nonetheless, briefly discuss the current law.
In Blockburger v. United States the Supreme Court established
the test used to determine whether a Double Jeopardy violation
may arise or exists.
The applicable rule is that where the same act or
transaction constitutes a violation of two
distinct statutory provisions, the test to be
applied to determine whether there are two
offenses or only one, is whether each provision
requires proof of a fact which the other does not.
284 U.S. 299, 304, 52 S.Ct. 180, 182, 76 L.Ed. 306 (1932). The
Second Circuit has held that § 1962(c) and § 1963(d) require
different proofs and have therefore upheld consecutive
sentences imposed in such cases. See, e.g., United States v.
Thomas, 757 F.2d 1359, 1370 (2nd Cir. 1985) (citing United
States v. Bagaric, 706 F.2d 42, 63-64 n. 18 (2nd Cir. 1983))
("the plain language and different elements of § 1963(c) and §
1963(d) combined with the absence of a contrary legislative
intention, support the imposition of consecutive sentences for
the violation of both subsections.")
Petitioner suggests that this case is distinguishable from
previous Second Circuit cases because Count I alleges,
inter alia, conspiracy to violate state and federal statutes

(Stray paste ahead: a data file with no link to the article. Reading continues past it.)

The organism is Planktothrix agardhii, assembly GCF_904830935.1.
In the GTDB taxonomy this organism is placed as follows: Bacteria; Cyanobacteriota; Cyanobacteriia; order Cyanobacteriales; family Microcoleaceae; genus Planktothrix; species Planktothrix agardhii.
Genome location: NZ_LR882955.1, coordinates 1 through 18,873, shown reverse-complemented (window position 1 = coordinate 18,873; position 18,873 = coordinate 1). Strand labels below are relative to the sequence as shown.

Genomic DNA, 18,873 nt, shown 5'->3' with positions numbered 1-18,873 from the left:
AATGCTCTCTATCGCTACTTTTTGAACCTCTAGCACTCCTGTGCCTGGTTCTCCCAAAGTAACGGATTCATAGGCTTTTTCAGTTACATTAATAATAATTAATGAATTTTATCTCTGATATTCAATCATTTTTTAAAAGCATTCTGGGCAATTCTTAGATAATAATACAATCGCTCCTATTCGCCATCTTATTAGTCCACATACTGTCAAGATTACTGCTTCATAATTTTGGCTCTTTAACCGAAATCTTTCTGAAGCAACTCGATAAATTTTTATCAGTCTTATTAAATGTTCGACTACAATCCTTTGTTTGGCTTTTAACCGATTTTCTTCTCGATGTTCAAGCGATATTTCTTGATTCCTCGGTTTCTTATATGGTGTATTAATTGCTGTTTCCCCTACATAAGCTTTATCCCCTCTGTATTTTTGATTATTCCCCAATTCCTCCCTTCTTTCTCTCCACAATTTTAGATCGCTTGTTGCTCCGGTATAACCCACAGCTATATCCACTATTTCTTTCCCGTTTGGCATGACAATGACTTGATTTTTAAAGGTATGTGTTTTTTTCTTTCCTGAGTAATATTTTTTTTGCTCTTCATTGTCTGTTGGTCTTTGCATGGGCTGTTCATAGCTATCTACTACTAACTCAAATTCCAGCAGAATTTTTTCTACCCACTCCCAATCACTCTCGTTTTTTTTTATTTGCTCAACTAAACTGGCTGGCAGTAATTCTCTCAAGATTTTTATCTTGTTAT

and Count II alleges conspiracy to violate RICO. Therefore,
petitioner claims, unlike previous Second Circuit cases, the
two separate charges in this case are directed at the same
evil, i.e. the agreement to engage in criminal activity.
Further, petitioner claims, analysis of the specific
allegations will reveal that the agreements under Counts I and
II are the same agreements. Petitioner is mistaken.
"[A] proper double jeopardy analysis involves a legal
approach rather than the fact specific inquiry urged."
United States v. Muhammad, 824 F.2d 214, 215 (2nd Cir. 1987).
"[T]he Court's application of the test focuses on the statutory
elements of the offense. If each requires proof of a fact that
the other does not, the Blockburger test is satisfied,
notwithstanding a substantial overlap in the proof offered to
establish the crimes." Albernaz v. United States, 450 U.S. 333,
338, 101 S.Ct. 1137, 1142, 67 L.Ed.2d 275 (1981) (quoting
Iannelli v. United States, 420 U.S. 770, 785 n. 17, 95 S.Ct.
1284, 1293 n. 17, 43 L.Ed.2d 616 (1975). "Albernaz requires us
to focus on the provisions of the statutes involved, rather
than on the evidence adduced at trial, to determine whether the
punishment [petitioner] received was proper under Blockburger."
United States v. Langella, 776 F.2d 1078, 1082 (2nd Cir. 1985).
Focus on § 1962(c) and (d) reveals that each requires proof
that the other does not. Subsection (c) requires proof of a
fact, namely a "pattern of racketeering activity"*fn1 which
subsection (d) does not. Moreover, subsection (d) requires
proof of a fact, namely an agreement, which subsection (c) does
not. Simply because there may have been proof of individual
conspiracies at trial to help establish a pattern of
racketeering is irrelevant to our Double Jeopardy analysis
because our focus is on the statutes themselves and not the
at trial.*fn2 ...